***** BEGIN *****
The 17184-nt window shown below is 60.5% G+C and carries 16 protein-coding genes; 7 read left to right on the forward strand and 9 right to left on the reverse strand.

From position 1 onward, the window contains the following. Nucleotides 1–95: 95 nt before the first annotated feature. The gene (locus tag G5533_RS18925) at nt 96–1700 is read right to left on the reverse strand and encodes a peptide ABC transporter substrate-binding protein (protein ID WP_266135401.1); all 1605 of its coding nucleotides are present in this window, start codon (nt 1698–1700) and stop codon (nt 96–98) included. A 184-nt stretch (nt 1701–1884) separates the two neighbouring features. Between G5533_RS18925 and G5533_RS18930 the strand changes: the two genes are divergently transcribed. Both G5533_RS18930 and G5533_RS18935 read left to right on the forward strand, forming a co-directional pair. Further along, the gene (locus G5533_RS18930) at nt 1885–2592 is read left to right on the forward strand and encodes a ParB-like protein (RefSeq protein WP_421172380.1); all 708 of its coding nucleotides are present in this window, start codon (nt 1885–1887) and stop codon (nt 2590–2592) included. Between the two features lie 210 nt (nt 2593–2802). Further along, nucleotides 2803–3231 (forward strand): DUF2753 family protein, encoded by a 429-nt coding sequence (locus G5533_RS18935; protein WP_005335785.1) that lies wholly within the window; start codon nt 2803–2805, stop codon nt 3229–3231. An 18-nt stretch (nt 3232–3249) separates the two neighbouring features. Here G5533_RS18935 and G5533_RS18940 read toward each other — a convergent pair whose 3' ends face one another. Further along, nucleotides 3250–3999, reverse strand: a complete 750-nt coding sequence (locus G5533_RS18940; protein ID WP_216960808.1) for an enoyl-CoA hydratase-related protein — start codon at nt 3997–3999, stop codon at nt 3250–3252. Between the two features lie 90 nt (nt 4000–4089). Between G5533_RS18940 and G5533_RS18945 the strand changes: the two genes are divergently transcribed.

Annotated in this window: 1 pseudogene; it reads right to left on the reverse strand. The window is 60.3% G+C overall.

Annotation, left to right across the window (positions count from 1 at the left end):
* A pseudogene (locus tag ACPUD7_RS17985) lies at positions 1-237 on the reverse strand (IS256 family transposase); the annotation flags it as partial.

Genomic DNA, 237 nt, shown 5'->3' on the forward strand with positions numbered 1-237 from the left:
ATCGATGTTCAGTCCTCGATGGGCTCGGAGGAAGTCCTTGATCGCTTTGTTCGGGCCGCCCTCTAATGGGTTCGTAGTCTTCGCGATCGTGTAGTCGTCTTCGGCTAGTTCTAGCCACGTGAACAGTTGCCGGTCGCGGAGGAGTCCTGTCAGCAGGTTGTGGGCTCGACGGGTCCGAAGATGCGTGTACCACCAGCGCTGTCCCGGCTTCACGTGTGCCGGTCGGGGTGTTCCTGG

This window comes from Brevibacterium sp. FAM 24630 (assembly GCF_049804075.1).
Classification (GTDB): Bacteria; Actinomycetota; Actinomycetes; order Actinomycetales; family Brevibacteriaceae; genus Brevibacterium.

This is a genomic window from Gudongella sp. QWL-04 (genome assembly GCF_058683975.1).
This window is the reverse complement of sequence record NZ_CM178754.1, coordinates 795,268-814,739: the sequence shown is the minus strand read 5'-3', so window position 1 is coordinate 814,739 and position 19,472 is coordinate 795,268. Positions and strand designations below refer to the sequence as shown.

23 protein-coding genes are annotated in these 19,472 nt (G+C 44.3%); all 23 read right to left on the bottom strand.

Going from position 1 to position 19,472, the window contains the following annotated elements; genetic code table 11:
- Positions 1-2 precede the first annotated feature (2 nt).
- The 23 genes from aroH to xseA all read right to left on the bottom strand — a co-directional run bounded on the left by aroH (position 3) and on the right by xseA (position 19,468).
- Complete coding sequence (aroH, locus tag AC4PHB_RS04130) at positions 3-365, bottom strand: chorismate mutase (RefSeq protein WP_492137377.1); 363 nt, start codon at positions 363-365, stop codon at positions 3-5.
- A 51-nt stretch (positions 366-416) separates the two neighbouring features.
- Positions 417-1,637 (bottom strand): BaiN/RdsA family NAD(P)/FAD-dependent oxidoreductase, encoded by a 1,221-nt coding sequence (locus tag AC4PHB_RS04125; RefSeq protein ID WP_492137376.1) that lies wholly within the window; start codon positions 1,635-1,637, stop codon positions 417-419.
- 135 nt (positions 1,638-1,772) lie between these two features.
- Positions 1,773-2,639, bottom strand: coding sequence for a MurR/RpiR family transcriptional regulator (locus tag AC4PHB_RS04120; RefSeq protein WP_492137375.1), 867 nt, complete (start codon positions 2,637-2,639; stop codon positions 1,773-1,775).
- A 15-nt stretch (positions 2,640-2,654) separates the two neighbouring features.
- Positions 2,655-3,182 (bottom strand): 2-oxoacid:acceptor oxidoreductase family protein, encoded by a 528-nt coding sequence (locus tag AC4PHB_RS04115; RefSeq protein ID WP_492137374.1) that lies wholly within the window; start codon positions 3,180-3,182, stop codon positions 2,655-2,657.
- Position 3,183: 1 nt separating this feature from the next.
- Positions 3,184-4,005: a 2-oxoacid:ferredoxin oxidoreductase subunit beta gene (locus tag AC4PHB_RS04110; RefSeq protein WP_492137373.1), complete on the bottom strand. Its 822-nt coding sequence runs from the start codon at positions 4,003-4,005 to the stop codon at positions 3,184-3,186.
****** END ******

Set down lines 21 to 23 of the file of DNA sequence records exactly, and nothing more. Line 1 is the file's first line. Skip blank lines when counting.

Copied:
- A 15-nt stretch (positions 2,640-2,654) separates the two neighbouring features.
- Positions 2,655-3,182 (bottom strand): 2-oxoacid:acceptor oxidoreductase family protein, encoded by a 528-nt coding sequence (locus tag AC4PHB_RS04115; RefSeq protein ID WP_492137374.1) that lies wholly within the window; start codon positions 3,180-3,182, stop codon positions 2,655-2,657.
- Position 3,183: 1 nt separating this feature from the next.